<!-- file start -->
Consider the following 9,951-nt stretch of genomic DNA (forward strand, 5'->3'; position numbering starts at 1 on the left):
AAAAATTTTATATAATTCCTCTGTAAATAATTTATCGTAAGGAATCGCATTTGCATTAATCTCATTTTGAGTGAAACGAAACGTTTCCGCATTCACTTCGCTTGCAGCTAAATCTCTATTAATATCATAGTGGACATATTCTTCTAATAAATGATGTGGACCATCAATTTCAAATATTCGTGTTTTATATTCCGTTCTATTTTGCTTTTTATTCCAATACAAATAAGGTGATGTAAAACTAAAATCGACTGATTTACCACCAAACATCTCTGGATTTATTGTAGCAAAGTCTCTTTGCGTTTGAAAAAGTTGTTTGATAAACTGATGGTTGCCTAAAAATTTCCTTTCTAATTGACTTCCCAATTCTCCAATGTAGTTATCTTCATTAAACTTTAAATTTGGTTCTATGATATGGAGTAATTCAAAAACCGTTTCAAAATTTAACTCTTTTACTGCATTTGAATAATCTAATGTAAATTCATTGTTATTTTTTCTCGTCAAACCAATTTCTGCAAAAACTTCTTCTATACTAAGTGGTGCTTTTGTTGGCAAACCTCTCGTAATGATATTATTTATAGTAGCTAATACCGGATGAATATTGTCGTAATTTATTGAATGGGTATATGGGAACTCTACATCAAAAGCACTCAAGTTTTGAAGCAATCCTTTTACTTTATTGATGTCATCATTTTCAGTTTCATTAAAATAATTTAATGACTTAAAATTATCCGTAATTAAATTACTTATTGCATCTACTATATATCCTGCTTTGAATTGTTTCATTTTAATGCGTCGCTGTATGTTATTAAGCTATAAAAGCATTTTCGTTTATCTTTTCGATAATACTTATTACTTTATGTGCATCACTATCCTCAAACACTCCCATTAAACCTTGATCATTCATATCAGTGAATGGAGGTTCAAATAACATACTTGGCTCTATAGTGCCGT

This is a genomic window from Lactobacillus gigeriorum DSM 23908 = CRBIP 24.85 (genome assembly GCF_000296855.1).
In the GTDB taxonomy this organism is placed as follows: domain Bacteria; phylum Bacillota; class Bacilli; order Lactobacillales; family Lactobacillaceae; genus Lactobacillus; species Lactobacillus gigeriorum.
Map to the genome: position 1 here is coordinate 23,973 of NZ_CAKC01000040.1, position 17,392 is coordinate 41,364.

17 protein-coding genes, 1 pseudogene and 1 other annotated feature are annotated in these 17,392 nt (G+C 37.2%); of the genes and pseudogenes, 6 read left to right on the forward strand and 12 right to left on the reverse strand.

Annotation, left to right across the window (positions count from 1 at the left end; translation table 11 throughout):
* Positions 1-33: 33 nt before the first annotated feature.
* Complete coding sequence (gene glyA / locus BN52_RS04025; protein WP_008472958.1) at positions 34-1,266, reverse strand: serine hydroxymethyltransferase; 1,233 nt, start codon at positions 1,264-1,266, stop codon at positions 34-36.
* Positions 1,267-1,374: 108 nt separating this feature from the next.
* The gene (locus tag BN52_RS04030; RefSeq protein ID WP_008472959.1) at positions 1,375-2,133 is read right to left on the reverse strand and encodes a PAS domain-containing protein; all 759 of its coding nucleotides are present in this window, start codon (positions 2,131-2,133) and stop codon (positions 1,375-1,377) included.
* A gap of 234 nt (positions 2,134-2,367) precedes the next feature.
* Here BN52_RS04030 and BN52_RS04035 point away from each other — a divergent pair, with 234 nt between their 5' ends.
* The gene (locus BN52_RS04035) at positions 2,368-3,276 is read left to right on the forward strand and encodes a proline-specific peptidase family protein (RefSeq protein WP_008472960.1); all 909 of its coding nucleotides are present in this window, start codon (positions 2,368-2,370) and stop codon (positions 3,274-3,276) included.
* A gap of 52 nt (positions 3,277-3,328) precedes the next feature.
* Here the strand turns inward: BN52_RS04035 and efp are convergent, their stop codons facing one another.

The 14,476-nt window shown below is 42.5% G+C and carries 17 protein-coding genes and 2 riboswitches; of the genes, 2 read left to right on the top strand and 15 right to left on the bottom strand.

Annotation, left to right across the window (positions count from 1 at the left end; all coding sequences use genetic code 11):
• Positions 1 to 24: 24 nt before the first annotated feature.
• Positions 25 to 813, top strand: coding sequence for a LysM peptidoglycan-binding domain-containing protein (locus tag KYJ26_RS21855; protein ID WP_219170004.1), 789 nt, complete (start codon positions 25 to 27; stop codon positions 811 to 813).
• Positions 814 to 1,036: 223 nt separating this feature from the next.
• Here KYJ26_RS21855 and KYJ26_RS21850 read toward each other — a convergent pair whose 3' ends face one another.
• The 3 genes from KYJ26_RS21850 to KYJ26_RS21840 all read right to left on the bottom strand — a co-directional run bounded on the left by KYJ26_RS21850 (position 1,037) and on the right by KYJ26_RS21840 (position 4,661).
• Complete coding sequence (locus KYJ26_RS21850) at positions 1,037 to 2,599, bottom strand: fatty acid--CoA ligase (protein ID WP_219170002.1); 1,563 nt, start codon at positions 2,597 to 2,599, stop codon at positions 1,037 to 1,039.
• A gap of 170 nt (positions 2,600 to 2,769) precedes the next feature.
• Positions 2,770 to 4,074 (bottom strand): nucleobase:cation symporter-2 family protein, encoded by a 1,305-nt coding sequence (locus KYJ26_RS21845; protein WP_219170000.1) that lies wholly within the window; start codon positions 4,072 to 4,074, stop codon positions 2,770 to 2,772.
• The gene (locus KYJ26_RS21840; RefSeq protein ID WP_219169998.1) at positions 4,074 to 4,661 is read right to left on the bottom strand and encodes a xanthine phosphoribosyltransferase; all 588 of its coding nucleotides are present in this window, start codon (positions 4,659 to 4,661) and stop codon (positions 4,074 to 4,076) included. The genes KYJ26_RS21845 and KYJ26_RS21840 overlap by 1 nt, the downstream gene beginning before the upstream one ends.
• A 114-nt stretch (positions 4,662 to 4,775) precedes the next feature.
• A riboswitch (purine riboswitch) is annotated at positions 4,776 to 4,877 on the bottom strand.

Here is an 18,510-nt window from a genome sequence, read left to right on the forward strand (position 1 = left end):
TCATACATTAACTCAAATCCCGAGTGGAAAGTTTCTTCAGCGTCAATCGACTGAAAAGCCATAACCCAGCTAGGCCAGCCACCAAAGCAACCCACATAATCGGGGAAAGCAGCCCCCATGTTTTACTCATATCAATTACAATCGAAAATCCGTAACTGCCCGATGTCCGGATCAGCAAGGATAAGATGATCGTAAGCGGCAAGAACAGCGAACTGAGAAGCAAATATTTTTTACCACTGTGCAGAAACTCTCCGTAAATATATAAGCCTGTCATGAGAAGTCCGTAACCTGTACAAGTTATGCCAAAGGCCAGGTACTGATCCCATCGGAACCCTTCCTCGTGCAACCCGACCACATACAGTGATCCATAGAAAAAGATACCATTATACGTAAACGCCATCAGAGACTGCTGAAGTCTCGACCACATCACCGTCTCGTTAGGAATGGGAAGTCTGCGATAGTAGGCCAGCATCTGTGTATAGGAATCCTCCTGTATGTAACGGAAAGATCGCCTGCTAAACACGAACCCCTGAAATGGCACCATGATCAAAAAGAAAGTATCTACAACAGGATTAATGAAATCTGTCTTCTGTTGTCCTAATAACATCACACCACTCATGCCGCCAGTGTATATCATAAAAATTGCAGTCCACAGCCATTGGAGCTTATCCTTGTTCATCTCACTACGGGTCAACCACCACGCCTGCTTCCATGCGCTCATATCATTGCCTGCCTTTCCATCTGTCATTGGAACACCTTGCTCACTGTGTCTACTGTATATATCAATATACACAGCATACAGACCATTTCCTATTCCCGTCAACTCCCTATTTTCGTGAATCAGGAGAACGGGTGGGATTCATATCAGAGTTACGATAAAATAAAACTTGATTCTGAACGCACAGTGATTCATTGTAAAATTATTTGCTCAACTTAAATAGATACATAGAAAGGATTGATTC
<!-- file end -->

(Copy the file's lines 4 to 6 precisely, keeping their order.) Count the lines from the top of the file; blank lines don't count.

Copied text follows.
In the GTDB taxonomy this organism is placed as follows: domain Bacteria; phylum Bacillota; class Bacilli; order Lactobacillales; family Lactobacillaceae; genus Lactobacillus; species Lactobacillus gigeriorum.
Map to the genome: position 1 here is coordinate 23,973 of NZ_CAKC01000040.1, position 17,392 is coordinate 41,364.

17 protein-coding genes, 1 pseudogene and 1 other annotated feature are annotated in these 17,392 nt (G+C 37.2%); of the genes and pseudogenes, 6 read left to right on the forward strand and 12 right to left on the reverse strand.